Just beyond the skeleton is a little dinghy. I’ve seen remarkably few boats on Arran, and this one is too small for serious fishing. I guess it’s probably used by locals to check on crab or lobster pots.

12 boat, Whitefarland Point, Ruth's coastal walk, Arran

My coastal path ends in a little park with a set of swings. I’ve seen a handful of these grassy places along the coast road – tiny pocket-handkerchief spaces with play equipment for the local children.

13 children's playground, Whitefarland, Ruth Livingstone hiking around Arran

I join the road. From here the Arran Coastal Way follows tarmac almost all the way up to my destination, which is the ferry port of Lochranza, on the northern tip of the island.

There is nothing much along the route. The next village I will come to is called Pinmill. No… I check my map… it’s called Pirnmill. I’ve been mispronouncing it all this time! Is that it in the distance ahead?

14 road walking to Pirnmill, Ruth hiking the Arran Coastal Way

I soon drop down off the tarmac and follow the beach, where the receding tide has left a good stretch of sand. And here I see a few other people walking, the first I’ve seen since I got off the bus.

15 beach walking to Pirnmill, Ruth's coastal walk, Arran

I reach Pirnmill, where a lone guy is sitting on a concrete slipway and is sipping a hot drink from his thermos. What a great place for a picnic. I realise I’m getting hungry.

16 picnic on beach, Ruth Livingstone, Arran

Pirnmill consists of a cluster of houses, a café, and a village shop. I feel bad about not using the café, but I didn’t know if there would be anywhere open for food along the route, and so I’ve brought my own picnic with me today.

17 Pirnmill shop, Ruth hiking in Arran

I decide to pop into the village shop for a can of coke, but the young woman manning the till is just putting up the closed sign. Oh dear! I was looking forward to a cold drink. Don’t worry, she says, she’s just popping to the loo. Will reopen in 5 minutes.

Refreshed after my picnic, and my can of coke, I set off along the road again.

18 Ruth Livingstone hiking from Pirnmill to Lochranza

On my right, I pass a little building made of corrugated metal. I notice the bell outside (to the left of the photo below) and assume it’s a school, until I see a sign and realise it’s a church.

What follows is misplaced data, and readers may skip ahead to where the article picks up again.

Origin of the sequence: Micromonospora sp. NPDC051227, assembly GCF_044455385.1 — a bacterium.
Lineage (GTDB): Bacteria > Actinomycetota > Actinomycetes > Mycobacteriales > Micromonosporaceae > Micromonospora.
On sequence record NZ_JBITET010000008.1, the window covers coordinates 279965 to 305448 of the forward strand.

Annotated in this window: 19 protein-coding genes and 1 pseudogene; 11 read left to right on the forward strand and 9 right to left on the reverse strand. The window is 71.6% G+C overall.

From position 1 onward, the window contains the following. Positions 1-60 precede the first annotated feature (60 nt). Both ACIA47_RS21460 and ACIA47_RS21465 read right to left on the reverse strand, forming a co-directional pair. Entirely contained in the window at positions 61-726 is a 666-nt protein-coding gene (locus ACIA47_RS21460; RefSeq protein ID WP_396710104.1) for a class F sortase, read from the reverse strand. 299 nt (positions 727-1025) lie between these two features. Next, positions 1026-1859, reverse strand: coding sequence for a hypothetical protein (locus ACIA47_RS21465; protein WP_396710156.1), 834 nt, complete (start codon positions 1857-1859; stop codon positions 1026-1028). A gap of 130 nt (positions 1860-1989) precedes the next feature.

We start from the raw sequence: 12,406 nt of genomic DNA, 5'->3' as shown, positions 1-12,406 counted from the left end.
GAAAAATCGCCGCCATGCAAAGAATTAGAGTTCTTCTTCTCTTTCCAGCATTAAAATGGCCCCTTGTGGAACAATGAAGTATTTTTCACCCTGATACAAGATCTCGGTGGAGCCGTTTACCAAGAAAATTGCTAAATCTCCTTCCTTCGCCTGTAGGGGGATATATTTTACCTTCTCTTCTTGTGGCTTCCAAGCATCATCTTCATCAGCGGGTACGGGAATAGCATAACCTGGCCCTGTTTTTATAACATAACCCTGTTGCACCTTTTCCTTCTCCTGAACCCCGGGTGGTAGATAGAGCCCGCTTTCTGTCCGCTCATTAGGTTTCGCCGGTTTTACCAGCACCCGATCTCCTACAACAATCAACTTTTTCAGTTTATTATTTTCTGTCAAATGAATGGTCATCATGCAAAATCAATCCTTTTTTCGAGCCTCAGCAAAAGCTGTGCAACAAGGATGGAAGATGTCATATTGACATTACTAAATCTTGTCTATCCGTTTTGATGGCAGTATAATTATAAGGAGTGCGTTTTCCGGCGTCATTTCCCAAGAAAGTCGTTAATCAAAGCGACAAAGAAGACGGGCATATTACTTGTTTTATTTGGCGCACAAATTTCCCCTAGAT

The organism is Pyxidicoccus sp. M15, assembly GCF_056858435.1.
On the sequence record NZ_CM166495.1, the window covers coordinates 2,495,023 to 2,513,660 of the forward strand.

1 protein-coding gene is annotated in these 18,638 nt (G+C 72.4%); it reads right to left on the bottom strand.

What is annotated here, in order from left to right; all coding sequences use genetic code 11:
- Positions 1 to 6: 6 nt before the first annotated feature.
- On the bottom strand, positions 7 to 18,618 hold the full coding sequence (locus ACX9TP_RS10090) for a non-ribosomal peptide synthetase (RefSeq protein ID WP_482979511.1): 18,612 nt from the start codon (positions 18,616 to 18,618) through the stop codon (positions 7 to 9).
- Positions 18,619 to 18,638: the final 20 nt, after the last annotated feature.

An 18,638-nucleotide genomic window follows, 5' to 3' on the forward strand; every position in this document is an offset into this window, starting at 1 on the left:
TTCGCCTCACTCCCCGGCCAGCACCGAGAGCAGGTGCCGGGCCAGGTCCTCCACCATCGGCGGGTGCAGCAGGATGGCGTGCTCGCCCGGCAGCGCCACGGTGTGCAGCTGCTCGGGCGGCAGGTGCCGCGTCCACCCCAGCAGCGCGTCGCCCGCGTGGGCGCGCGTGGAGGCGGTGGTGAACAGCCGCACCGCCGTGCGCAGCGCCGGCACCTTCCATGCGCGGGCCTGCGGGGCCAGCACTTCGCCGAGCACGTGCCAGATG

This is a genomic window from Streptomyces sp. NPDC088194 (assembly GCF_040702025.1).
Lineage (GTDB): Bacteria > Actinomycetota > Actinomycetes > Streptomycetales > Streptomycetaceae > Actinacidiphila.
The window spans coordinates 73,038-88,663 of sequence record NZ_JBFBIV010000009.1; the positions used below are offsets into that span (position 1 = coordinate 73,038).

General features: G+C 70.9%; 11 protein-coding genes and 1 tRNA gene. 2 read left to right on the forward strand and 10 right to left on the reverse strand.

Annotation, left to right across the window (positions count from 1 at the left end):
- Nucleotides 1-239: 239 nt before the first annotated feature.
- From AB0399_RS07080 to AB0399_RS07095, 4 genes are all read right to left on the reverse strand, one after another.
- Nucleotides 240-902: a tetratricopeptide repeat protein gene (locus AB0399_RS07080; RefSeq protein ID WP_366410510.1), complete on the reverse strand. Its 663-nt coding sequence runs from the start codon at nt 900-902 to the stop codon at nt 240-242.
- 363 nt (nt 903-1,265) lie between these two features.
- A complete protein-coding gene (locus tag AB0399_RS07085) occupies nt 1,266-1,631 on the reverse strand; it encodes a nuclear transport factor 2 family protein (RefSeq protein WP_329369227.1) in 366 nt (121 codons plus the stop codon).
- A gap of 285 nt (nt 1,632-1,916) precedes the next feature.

19 Church of Scotland, Pirnmill, Arran, Ruth's coastal walk

Onwards, following the road, as it twists and turns alongside the shore. There is very little traffic and, although I usually hate road walking, I really enjoy this stretch.

20 coast road to Lochranza, Ruth hiking in Arran

The landscape seems empty, with sea to my left and high ground covered in vegetation to my right. The map names places along the way, hidden farms I presume. South Thundergay, Mid Thundergay, and then – guess what – North Thundergay.

Somewhere along here, I pass another little patch of green grass with swings…

21 play area, Arran, Ruth's coastal walk

… and further along is another small graveyard.

22 cemetary, North Thundergay, Ruth hiking around Arran

The stone wall around the cemetery makes a great place to balance my camera for a quick self-portrait.

23 self-portrait Ruth Livingstone, Isle of Arran

On the bus this morning, the lady in front of me was phoning home, and telling her elderly father what a wonderful time she was having on Arran. “It’s beautiful. We camped beside the beach. You’re allowed to camp anywhere you like in Scotland.”

So, when I come across a caravan by the side of the road, I assume it’s a family on holiday who are enjoying the freedom of parking-up wherever they want. But, as I get closer, I realise the caravan is a wreck. Smashed windows. Gutted interior.

24 trashed caravan, Ruth's coastal walk around Arran